In the prologue to the US edition of A Tomb for Boris Davidovich, by Danilo Kiš, Joseph Brodsky writes: “Sooner or later, every revolt ends up in a work of fiction”. This means that revolution needs testimony and magnification, chronicle and narrative. The destination of Reality is not only to be narrated in a historical key, but also to be transformed into a story, novel, comic, film, television series, videogame, Fiction. Journalism, history, documentalism, literature and cinema alike make use of texts, veils and screens to tackle the representation, direct or distorted, of what happened. At certain moments in human history, narrative artefacts existed capable of giving an agreed or predominant meaning to a historical experience. Just three years after the end of the Second World War, with all its complexity and its infinity of inter-crossing discourses, Norman Mailer’s book The Naked and the Dead was published, not only as the great novel on the Second World War, but also as one of the great war novels of history. Ten years after 9-11, no work on the attacks has met with a similar consensus. In our country, we often cite Soldados de Salamina as the start of interest in the last decade in cultural products linked with the Civil War and the Franco regime, but the truth is that for over seventy years there have been novels and comics published, and films premiered, that deal, in one way or another, with those conflicts. While it may be excessive having to go back to 1939 films such as Sierra de Teruel or Frente de Madrid or to 1970s comics such as Eloy to understand how the representation of the Civil War is configured in our consciences, I do think it is pertinent to think about the mass of texts including the novel by Javier Cercas, and the cinema adaptation produced by David Trueba. In other words, to think about the screen of screens or network of figurations in which the central element of Spanish history is represented in the consciences of the Spanish people.
Immediately before Soldados de Salamina, there was another book which also became a hit film and which tackled the struggle: Butterfly (by Manuel Rivas and José Luis Cuerda, respectively). A little before or a little afterwards, other realist and fantastic films were released such as Land and Freedom, Libertarias, El laberinto del fauno, Las 13 rosas and El espinazo del diablo. But these novels and films are no more than a part of the cultural products of 20th-century Spanish history that have gradually become rooted in our brains. In recent years, while José Luis Rodríguez Zapatero’s government promoted the Law on Historical Memory, the interpretations, versions and fictionalisations of different people were gradually being converted into nodes of the representational spider’s web that we call “the Civil War”. Vaguely, because often entering under that label are what we call “The Republic”, part of “the Franco years” and our perspective anchored in the “Post-Transition” period. Over the last decade, for example, it is difficult to find a pop album that doesn’t contain at least one song on the subject. Or a television series that, judging by the audience ratings of Cuéntame, has not dealt with the issues in one way or another, until we reach 14 de abril. La República and Temps de silenci. In Psicodelia y ready made (Adriana Hidalgo, 2010), German critic Diedrich Diederichsen wrote regarding May of ’68: “Its evocation serves, like all evocations of a generational community, for participants to assure each other in a flattering way that they were present at something major. Television documentaries such as Nuestros años sesenta continue to inform, decades later, about how long exactly it took the sexual revolution to reach the small city of Dinkesbühl or when the Beat movement disembarked in Dresden. It could be said that all these constructions help real people who lack any power to have the feeling that they did not live completely detached from the historical reality.” The same mechanism has been in action, in the Spanish case, during the last decade and a half. Screens have gradually convinced us that that history was our history, with a power of conviction much greater than the anecdotes and traumas recounted to us by our grandparents.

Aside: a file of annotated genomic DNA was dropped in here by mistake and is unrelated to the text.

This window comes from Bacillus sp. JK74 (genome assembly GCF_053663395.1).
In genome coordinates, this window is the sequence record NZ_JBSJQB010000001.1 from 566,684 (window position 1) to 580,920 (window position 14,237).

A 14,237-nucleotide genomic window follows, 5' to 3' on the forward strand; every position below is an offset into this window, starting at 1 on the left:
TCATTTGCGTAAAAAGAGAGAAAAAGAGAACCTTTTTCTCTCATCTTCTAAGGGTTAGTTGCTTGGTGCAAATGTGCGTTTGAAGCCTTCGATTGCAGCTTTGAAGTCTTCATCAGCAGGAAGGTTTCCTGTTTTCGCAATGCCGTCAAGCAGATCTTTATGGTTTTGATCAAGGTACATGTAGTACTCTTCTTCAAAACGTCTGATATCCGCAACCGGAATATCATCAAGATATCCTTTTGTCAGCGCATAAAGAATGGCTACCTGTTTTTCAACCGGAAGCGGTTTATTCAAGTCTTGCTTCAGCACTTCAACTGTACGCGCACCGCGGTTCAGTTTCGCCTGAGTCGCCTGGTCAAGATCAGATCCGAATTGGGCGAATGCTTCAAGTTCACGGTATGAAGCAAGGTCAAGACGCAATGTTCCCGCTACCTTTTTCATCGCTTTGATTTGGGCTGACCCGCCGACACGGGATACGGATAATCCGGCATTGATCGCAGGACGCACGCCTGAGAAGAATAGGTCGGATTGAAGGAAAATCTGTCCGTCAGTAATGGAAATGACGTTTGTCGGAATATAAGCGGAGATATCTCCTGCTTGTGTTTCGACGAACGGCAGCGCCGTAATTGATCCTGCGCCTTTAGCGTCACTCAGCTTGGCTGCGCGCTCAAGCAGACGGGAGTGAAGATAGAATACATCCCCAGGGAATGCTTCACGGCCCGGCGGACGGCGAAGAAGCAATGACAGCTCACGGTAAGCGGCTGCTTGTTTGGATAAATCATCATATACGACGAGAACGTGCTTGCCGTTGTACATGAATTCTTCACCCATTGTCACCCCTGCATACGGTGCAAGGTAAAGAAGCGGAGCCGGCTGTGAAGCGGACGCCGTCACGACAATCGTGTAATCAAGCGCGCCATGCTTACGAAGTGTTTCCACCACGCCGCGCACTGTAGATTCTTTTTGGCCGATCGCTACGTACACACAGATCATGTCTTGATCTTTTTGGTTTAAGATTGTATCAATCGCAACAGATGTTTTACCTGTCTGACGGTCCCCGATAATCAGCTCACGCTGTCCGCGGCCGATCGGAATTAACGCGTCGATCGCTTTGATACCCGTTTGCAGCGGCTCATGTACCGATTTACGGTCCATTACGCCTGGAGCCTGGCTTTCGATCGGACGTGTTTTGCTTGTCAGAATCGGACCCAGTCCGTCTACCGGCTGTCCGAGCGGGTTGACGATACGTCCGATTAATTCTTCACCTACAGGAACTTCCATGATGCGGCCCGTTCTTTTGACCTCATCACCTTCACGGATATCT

In the last year of the 20th century, Peter Sloterdijk began a famous controversy with the paper that would later become Rules for the Human Zoo, whose thesis was: “modern societies can produce their political and cultural synthesis only marginally through literary, letter-writing, humanistic media”. There is no doubt that the epical and the lyrical, in all their traditional artistic manifestations (poetry, theatre, painting, novels, opera and film), ceased to have the influential capacity that converts a synthesis into a central discourse. The Screen is global because it is the sum of all cinema screens, television screens, computer monitors, mobile telephones, medical apparatus screens and GPS screens. Of all the pixelated representations that surround us and constitute us. But at the opposite pole to that of the global, we do not find, as is usually said, the local. Rather, we find the individual. The global screen only exists in individual consciences. And in these, the textual and the audiovisual coexist without divisions or easy discernment. It could be said that literature left its central place to cinema and that cinema was displaced by television, and that television has been ousted, or simply enhanced, by the Internet, at the same time that videogames were becoming a very powerful industry and one partly essential to the universal imaginary; but in the human brain, where the factual and the fictional are in perpetual contest, there is no centrality possible, above all because literature, painting and cinema continue to be the models which we read and watch. Representations are constantly amalgamated, into translations that partially forget the source language, that distort and adapt and impoverish their sources just as all discourses regarding the real do, whether documentary or fictional. Thus in our age it is difficult – if not impossible – for a synthesis capable of critical consensus to be in a work (whether this be a novel, an essay, a film, an artistic piece, a television series, a comic book or a videogame). The synthesis can only come later, through the discussion of works and products that are not conceived as an archipelago, but that the critic or reader can and must relate to each other. With the global screen we have access to the pieces of the puzzle, but only in the individual conscience can they fit together and find a meaning. Infinitely fragmented into often contradictory figurations, History waits for each person to reconstruct their archipelago. And to interpret it once more.